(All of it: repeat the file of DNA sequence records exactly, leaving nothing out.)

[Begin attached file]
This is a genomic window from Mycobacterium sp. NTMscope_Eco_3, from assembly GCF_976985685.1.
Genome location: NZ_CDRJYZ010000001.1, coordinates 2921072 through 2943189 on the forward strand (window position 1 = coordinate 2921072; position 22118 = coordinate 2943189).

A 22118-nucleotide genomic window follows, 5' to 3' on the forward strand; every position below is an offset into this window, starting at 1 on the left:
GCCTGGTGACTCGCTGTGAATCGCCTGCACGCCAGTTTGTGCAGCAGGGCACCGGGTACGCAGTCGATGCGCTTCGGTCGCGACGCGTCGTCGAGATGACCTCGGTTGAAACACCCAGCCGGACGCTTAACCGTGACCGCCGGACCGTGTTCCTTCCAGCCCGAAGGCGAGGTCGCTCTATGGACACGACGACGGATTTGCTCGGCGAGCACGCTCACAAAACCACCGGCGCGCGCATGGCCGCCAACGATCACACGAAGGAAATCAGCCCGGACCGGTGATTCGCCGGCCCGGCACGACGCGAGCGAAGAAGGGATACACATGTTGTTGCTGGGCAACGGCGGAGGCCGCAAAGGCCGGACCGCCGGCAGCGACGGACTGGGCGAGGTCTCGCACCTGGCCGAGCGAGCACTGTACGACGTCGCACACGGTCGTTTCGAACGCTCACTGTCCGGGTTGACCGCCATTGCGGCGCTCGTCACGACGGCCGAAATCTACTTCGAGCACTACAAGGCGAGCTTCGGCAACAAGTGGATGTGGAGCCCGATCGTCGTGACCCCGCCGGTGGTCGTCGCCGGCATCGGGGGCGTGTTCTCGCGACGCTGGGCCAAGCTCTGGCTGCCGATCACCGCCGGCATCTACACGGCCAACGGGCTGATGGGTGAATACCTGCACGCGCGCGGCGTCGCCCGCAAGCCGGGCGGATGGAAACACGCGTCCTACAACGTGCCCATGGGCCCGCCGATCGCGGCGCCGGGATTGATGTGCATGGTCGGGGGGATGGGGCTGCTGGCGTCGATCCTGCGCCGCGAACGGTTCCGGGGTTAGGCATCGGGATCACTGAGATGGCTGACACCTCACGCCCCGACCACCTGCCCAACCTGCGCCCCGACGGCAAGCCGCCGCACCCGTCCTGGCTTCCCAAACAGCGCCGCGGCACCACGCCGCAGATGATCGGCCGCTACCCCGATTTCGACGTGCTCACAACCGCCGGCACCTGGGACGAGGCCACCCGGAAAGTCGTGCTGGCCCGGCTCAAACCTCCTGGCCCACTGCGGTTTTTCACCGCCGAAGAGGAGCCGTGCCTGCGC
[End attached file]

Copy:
This is a genomic window from Mycobacterium sp. NTMscope_Eco_3, from assembly GCF_976985685.1.
Genome location: NZ_CDRJYZ010000001.1, coordinates 2921072 through 2943189 on the forward strand (window position 1 = coordinate 2921072; position 22118 = coordinate 2943189).

A 22118-nucleotide genomic window follows, 5' to 3' on the forward strand; every position below is an offset into this window, starting at 1 on the left:
GCCTGGTGACTCGCTGTGAATCGCCTGCACGCCAGTTTGTGCAGCAGGGCACCGGGTACGCAGTCGATGCGCTTCGGTCGCGACGCGTCGTCGAGATGACCTCGGTTGAAACACCCAGCCGGACGCTTAACCGTGACCGCCGGACCGTGTTCCTTCCAGCCCGAAGGCGAGGTCGCTCTATGGACACGACGACGGATTTGCTCGGCGAGCACGCTCACAAAACCACCGGCGCGCGCATGGCCGCCAACGATCACACGAAGGAAATCAGCCCGGACCGGTGATTCGCCGGCCCGGCACGACGCGAGCGAAGAAGGGATACACATGTTGTTGCTGGGCAACGGCGGAGGCCGCAAAGGCCGGACCGCCGGCAGCGACGGACTGGGCGAGGTCTCGCACCTGGCCGAGCGAGCACTGTACGACGTCGCACACGGTCGTTTCGAACGCTCACTGTCCGGGTTGACCGCCATTGCGGCGCTCGTCACGACGGCCGAAATCTACTTCGAGCACTACAAGGCGAGCTTCGGCAACAAGTGGATGTGGAGCCCGATCGTCGTGACCCCGCCGGTGGTCGTCGCCGGCATCGGGGGCGTGTTCTCGCGACGCTGGGCCAAGCTCTGGCTGCCGATCACCGCCGGCATCTACACGGCCAACGGGCTGATGGGTGAATACCTGCACGCGCGCGGCGTCGCCCGCAAGCCGGGCGGATGGAAACACGCGTCCTACAACGTGCCCATGGGCCCGCCGATCGCGGCGCCGGGATTGATGTGCATGGTCGGGGGGATGGGGCTGCTGGCGTCGATCCTGCGCCGCGAACGGTTCCGGGGTTAGGCATCGGGATCACTGAGATGGCTGACACCTCACGCCCCGACCACCTGCCCAACCTGCGCCCCGACGGCAAGCCGCCGCACCCGTCCTGGCTTCCCAAACAGCGCCGCGGCACCACGCCGCAGATGATCGGCCGCTACCCCGATTTCGACGTGCTCACAACCGCCGGCACCTGGGACGAGGCCACCCGGAAAGTCGTGCTGGCCCGGCTCAAACCTCCTGGCCCACTGCGGTTTTTCACCGCCGAAGAGGAGCCGTGCCTGCGC